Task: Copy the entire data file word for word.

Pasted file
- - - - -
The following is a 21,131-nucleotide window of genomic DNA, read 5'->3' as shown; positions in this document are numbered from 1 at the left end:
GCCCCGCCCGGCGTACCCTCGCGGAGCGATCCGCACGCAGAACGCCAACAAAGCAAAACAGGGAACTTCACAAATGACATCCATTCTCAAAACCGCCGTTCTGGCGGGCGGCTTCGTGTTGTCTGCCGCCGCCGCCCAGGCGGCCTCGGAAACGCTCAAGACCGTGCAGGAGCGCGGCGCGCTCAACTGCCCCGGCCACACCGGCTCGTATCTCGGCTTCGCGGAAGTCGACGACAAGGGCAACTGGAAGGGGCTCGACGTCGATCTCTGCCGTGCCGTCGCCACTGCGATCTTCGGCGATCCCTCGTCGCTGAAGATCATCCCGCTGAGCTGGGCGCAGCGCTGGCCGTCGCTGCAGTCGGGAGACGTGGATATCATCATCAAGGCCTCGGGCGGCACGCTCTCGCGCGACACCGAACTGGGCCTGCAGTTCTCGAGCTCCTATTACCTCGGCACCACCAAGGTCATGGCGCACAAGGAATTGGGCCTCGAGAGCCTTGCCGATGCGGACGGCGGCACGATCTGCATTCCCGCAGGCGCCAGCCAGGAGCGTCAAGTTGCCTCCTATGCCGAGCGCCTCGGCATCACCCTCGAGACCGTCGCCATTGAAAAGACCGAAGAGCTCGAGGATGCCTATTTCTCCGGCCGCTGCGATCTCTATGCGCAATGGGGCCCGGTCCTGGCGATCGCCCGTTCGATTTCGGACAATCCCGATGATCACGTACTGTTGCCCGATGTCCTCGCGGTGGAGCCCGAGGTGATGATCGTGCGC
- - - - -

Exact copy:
The following is a 21,131-nucleotide window of genomic DNA, read 5'->3' as shown; positions in this document are numbered from 1 at the left end:
GCCCCGCCCGGCGTACCCTCGCGGAGCGATCCGCACGCAGAACGCCAACAAAGCAAAACAGGGAACTTCACAAATGACATCCATTCTCAAAACCGCCGTTCTGGCGGGCGGCTTCGTGTTGTCTGCCGCCGCCGCCCAGGCGGCCTCGGAAACGCTCAAGACCGTGCAGGAGCGCGGCGCGCTCAACTGCCCCGGCCACACCGGCTCGTATCTCGGCTTCGCGGAAGTCGACGACAAGGGCAACTGGAAGGGGCTCGACGTCGATCTCTGCCGTGCCGTCGCCACTGCGATCTTCGGCGATCCCTCGTCGCTGAAGATCATCCCGCTGAGCTGGGCGCAGCGCTGGCCGTCGCTGCAGTCGGGAGACGTGGATATCATCATCAAGGCCTCGGGCGGCACGCTCTCGCGCGACACCGAACTGGGCCTGCAGTTCTCGAGCTCCTATTACCTCGGCACCACCAAGGTCATGGCGCACAAGGAATTGGGCCTCGAGAGCCTTGCCGATGCGGACGGCGGCACGATCTGCATTCCCGCAGGCGCCAGCCAGGAGCGTCAAGTTGCCTCCTATGCCGAGCGCCTCGGCATCACCCTCGAGACCGTCGCCATTGAAAAGACCGAAGAGCTCGAGGATGCCTATTTCTCCGGCCGCTGCGATCTCTATGCGCAATGGGGCCCGGTCCTGGCGATCGCCCGTTCGATTTCGGACAATCCCGATGATCACGTACTGTTGCCCGATGTCCTCGCGGTGGAGCCCGAGGTGATGATCGTGCGC